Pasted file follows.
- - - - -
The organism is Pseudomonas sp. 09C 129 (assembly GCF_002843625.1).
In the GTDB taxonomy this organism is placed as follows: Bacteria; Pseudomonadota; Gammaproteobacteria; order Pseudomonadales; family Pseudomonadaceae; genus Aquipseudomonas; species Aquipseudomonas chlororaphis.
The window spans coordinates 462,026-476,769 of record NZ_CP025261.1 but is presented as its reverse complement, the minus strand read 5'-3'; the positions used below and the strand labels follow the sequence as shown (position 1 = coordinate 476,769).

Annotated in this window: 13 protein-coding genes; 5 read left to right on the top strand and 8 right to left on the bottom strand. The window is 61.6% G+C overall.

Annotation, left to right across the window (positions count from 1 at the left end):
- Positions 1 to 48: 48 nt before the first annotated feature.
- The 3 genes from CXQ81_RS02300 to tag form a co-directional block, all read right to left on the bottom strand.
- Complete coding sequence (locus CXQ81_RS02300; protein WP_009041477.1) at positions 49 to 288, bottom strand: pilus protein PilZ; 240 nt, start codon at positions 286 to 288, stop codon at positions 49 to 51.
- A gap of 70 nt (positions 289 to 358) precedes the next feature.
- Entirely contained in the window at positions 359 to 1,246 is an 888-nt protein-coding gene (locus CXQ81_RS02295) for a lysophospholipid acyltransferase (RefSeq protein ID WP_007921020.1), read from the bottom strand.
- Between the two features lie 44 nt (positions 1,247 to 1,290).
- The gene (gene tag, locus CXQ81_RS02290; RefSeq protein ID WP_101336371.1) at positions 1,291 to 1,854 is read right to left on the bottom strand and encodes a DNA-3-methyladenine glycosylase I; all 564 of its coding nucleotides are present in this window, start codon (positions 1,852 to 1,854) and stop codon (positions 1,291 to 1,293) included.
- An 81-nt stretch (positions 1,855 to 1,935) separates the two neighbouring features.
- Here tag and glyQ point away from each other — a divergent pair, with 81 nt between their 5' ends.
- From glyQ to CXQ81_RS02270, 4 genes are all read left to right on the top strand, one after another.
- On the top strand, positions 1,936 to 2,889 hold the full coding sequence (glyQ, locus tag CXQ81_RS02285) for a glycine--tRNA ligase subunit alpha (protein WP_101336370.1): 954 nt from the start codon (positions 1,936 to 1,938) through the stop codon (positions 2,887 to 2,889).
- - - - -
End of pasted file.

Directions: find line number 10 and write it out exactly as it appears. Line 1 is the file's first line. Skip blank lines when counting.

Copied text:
- Entirely contained in the window at positions 359 to 1,246 is an 888-nt protein-coding gene (locus CXQ81_RS02295) for a lysophospholipid acyltransferase (RefSeq protein ID WP_007921020.1), read from the bottom strand.